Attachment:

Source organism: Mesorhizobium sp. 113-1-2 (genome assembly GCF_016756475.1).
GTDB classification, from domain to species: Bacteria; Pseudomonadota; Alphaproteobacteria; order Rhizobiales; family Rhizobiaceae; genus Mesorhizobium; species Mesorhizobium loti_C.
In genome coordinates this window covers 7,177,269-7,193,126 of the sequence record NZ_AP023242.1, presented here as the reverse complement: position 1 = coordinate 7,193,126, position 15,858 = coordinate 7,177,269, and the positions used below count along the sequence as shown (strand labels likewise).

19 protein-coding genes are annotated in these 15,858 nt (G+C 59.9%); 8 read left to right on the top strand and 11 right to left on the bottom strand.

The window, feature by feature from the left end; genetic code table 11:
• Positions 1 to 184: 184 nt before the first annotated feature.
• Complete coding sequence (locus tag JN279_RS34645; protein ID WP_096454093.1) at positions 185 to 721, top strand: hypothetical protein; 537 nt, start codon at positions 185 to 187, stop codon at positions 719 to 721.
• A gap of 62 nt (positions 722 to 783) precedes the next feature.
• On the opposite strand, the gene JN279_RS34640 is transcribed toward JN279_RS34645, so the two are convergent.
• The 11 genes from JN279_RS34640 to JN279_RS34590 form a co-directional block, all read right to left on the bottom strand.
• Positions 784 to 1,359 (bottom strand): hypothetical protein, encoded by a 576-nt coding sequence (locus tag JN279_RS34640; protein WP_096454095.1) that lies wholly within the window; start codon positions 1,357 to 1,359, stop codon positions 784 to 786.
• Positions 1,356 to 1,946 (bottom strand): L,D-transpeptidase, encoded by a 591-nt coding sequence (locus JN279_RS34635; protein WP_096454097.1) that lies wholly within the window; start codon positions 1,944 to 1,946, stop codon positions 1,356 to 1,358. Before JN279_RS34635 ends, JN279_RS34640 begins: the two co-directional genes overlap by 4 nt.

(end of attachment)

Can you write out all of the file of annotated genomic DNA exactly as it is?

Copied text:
Source organism: Mesorhizobium sp. 113-1-2 (genome assembly GCF_016756475.1).
GTDB classification, from domain to species: Bacteria; Pseudomonadota; Alphaproteobacteria; order Rhizobiales; family Rhizobiaceae; genus Mesorhizobium; species Mesorhizobium loti_C.
In genome coordinates this window covers 7,177,269-7,193,126 of the sequence record NZ_AP023242.1, presented here as the reverse complement: position 1 = coordinate 7,193,126, position 15,858 = coordinate 7,177,269, and the positions used below count along the sequence as shown (strand labels likewise).

19 protein-coding genes are annotated in these 15,858 nt (G+C 59.9%); 8 read left to right on the top strand and 11 right to left on the bottom strand.

The window, feature by feature from the left end; genetic code table 11:
• Positions 1 to 184: 184 nt before the first annotated feature.
• Complete coding sequence (locus tag JN279_RS34645; protein ID WP_096454093.1) at positions 185 to 721, top strand: hypothetical protein; 537 nt, start codon at positions 185 to 187, stop codon at positions 719 to 721.
• A gap of 62 nt (positions 722 to 783) precedes the next feature.
• On the opposite strand, the gene JN279_RS34640 is transcribed toward JN279_RS34645, so the two are convergent.
• The 11 genes from JN279_RS34640 to JN279_RS34590 form a co-directional block, all read right to left on the bottom strand.
• Positions 784 to 1,359 (bottom strand): hypothetical protein, encoded by a 576-nt coding sequence (locus tag JN279_RS34640; protein WP_096454095.1) that lies wholly within the window; start codon positions 1,357 to 1,359, stop codon positions 784 to 786.
• Positions 1,356 to 1,946 (bottom strand): L,D-transpeptidase, encoded by a 591-nt coding sequence (locus JN279_RS34635; protein WP_096454097.1) that lies wholly within the window; start codon positions 1,944 to 1,946, stop codon positions 1,356 to 1,358. Before JN279_RS34635 ends, JN279_RS34640 begins: the two co-directional genes overlap by 4 nt.